You can choose anybody you like to be the executor of your will but consider who will do the best job.
Executors are legally responsible for several tasks, including identifying everything in the estate, collecting all the assets and paying the debts and liabilities. Finally, the executor makes distributions to beneficiaries, in accordance with the terms of the will.
nj.com’s recent article on this topic asks “Should I choose a bank to be the executor of my will?” The article explains that there are a few advantages to designating a bank as an executor.
Banks are in the business of managing money and are experienced in administering estates.
This typically means they may be able to settle the estate more quickly and efficiently than a family member.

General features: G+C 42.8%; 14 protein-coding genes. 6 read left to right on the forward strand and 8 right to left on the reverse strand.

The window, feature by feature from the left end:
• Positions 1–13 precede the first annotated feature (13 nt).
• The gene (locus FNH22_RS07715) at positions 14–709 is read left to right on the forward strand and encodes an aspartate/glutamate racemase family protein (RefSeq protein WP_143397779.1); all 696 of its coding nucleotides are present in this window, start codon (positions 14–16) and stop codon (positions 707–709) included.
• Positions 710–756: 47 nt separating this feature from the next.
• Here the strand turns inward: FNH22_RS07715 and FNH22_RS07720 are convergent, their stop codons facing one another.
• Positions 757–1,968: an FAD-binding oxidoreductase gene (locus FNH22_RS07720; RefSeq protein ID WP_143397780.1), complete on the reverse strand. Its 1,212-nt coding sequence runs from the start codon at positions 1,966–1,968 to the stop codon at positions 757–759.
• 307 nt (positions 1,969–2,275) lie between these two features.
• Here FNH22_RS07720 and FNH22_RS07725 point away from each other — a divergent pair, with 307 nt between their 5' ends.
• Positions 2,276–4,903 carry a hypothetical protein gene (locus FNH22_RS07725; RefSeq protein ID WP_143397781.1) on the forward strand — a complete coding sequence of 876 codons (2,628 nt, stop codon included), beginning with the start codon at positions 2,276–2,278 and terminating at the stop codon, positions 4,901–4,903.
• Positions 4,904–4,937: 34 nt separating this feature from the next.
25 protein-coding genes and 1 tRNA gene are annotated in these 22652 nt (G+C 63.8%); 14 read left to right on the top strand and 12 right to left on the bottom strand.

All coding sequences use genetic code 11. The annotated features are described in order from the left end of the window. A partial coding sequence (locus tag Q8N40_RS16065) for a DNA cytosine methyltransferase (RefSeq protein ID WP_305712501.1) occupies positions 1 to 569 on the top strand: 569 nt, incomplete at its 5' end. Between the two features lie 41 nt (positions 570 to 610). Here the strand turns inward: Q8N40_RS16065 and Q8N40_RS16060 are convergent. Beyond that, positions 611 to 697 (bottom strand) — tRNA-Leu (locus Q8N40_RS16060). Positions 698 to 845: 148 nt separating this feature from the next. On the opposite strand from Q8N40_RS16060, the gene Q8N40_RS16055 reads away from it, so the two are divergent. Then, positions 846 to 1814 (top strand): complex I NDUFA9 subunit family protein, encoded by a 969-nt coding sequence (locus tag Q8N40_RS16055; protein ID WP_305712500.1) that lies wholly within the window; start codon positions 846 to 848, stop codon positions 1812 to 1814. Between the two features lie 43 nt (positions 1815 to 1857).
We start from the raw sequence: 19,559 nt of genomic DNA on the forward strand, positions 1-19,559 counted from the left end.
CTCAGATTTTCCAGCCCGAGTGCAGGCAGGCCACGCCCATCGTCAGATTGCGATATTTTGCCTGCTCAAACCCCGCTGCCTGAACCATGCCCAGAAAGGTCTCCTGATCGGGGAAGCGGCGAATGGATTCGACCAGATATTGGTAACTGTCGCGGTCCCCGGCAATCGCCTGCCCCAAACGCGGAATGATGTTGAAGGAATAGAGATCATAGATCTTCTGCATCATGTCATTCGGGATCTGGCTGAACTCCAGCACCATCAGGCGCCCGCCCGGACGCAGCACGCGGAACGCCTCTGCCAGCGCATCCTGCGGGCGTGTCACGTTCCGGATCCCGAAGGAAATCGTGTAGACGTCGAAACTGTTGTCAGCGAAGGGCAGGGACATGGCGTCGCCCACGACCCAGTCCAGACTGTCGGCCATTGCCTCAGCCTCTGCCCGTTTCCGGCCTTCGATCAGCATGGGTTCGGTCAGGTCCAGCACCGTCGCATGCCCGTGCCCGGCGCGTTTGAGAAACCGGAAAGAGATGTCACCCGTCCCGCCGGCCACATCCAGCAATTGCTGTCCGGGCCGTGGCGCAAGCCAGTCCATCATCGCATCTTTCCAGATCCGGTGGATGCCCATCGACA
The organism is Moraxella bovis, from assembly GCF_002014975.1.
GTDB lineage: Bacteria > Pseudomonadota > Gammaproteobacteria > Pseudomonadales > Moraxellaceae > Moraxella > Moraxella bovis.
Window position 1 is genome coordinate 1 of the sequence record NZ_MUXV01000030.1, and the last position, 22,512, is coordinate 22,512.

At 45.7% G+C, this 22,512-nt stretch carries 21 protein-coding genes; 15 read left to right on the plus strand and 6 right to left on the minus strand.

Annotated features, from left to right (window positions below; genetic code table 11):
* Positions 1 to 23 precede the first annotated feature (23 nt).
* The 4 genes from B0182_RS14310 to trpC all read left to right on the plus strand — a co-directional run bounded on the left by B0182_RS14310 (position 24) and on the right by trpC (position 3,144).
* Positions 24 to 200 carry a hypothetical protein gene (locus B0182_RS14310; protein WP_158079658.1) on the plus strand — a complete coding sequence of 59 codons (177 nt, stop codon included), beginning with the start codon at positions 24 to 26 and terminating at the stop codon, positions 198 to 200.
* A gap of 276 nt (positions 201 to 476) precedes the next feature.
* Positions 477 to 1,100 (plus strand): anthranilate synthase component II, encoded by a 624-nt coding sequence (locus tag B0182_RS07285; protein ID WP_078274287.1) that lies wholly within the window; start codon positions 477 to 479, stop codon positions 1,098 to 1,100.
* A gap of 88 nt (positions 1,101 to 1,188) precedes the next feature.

Banks have policies and procedures in place to make certain that the assets are protected from mismanagement and theft.
Banks are impartial parties that cannot be influenced by beneficiaries. This can be a big headache for a family member asked to be executor. Relationships can deteriorate over the enforcement of the terms of a will, especially when one sibling is named executor and has the authority over the administration of the estate—perhaps to the detriment of her brothers and sisters.
One distinction from using a family member is that while an executor is entitled to compensation, family members frequently waive this. However, banks charge fees for serving as executors, and these fees may be higher than you’d expect.
For example, the bank’s fee might be up to 4% of the first $100,000, then decrease incrementally until it's just 0.5% of values over $9 million.
One other note to keep in mind is that many banks won’t serve as executor, unless the estate is substantial enough to meet the minimum fees charged by the bank to serve as the executor.